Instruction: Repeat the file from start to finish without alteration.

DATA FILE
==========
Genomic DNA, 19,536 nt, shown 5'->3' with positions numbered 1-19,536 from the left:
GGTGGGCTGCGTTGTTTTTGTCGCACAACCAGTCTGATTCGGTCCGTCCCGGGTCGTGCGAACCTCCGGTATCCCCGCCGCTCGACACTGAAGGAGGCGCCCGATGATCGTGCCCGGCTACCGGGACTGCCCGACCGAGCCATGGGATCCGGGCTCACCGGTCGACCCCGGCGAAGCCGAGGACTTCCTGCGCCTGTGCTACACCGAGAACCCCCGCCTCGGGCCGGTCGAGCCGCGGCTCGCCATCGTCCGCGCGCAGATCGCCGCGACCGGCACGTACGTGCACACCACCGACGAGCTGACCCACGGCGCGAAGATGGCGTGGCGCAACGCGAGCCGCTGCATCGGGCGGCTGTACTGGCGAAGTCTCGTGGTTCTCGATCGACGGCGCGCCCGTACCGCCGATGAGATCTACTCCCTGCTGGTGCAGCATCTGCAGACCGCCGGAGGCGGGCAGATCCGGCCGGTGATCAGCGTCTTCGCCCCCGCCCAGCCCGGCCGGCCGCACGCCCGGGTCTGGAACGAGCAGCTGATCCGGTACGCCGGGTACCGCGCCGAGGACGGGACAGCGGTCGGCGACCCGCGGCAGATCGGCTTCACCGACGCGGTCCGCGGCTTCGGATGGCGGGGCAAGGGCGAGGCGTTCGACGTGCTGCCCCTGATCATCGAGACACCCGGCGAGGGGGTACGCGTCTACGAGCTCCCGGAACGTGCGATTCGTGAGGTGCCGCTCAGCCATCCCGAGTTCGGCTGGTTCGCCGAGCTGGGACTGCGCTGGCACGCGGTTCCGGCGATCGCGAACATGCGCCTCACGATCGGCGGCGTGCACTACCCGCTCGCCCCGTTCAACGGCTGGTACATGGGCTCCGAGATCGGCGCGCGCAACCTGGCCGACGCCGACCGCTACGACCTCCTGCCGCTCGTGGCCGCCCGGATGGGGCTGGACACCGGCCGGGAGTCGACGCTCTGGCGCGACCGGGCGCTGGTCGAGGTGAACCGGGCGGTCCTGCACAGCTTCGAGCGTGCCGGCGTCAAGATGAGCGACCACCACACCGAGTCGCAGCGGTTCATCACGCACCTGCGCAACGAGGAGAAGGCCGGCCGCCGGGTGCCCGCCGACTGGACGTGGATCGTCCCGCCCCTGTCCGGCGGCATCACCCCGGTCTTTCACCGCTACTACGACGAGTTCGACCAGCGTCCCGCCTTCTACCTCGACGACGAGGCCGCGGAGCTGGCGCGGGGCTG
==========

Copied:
Genomic DNA, 19,536 nt, shown 5'->3' with positions numbered 1-19,536 from the left:
GGTGGGCTGCGTTGTTTTTGTCGCACAACCAGTCTGATTCGGTCCGTCCCGGGTCGTGCGAACCTCCGGTATCCCCGCCGCTCGACACTGAAGGAGGCGCCCGATGATCGTGCCCGGCTACCGGGACTGCCCGACCGAGCCATGGGATCCGGGCTCACCGGTCGACCCCGGCGAAGCCGAGGACTTCCTGCGCCTGTGCTACACCGAGAACCCCCGCCTCGGGCCGGTCGAGCCGCGGCTCGCCATCGTCCGCGCGCAGATCGCCGCGACCGGCACGTACGTGCACACCACCGACGAGCTGACCCACGGCGCGAAGATGGCGTGGCGCAACGCGAGCCGCTGCATCGGGCGGCTGTACTGGCGAAGTCTCGTGGTTCTCGATCGACGGCGCGCCCGTACCGCCGATGAGATCTACTCCCTGCTGGTGCAGCATCTGCAGACCGCCGGAGGCGGGCAGATCCGGCCGGTGATCAGCGTCTTCGCCCCCGCCCAGCCCGGCCGGCCGCACGCCCGGGTCTGGAACGAGCAGCTGATCCGGTACGCCGGGTACCGCGCCGAGGACGGGACAGCGGTCGGCGACCCGCGGCAGATCGGCTTCACCGACGCGGTCCGCGGCTTCGGATGGCGGGGCAAGGGCGAGGCGTTCGACGTGCTGCCCCTGATCATCGAGACACCCGGCGAGGGGGTACGCGTCTACGAGCTCCCGGAACGTGCGATTCGTGAGGTGCCGCTCAGCCATCCCGAGTTCGGCTGGTTCGCCGAGCTGGGACTGCGCTGGCACGCGGTTCCGGCGATCGCGAACATGCGCCTCACGATCGGCGGCGTGCACTACCCGCTCGCCCCGTTCAACGGCTGGTACATGGGCTCCGAGATCGGCGCGCGCAACCTGGCCGACGCCGACCGCTACGACCTCCTGCCGCTCGTGGCCGCCCGGATGGGGCTGGACACCGGCCGGGAGTCGACGCTCTGGCGCGACCGGGCGCTGGTCGAGGTGAACCGGGCGGTCCTGCACAGCTTCGAGCGTGCCGGCGTCAAGATGAGCGACCACCACACCGAGTCGCAGCGGTTCATCACGCACCTGCGCAACGAGGAGAAGGCCGGCCGCCGGGTGCCCGCCGACTGGACGTGGATCGTCCCGCCCCTGTCCGGCGGCATCACCCCGGTCTTTCACCGCTACTACGACGAGTTCGACCAGCGTCCCGCCTTCTACCTCGACGACGAGGCCGCGGAGCTGGCGCGGGGCTG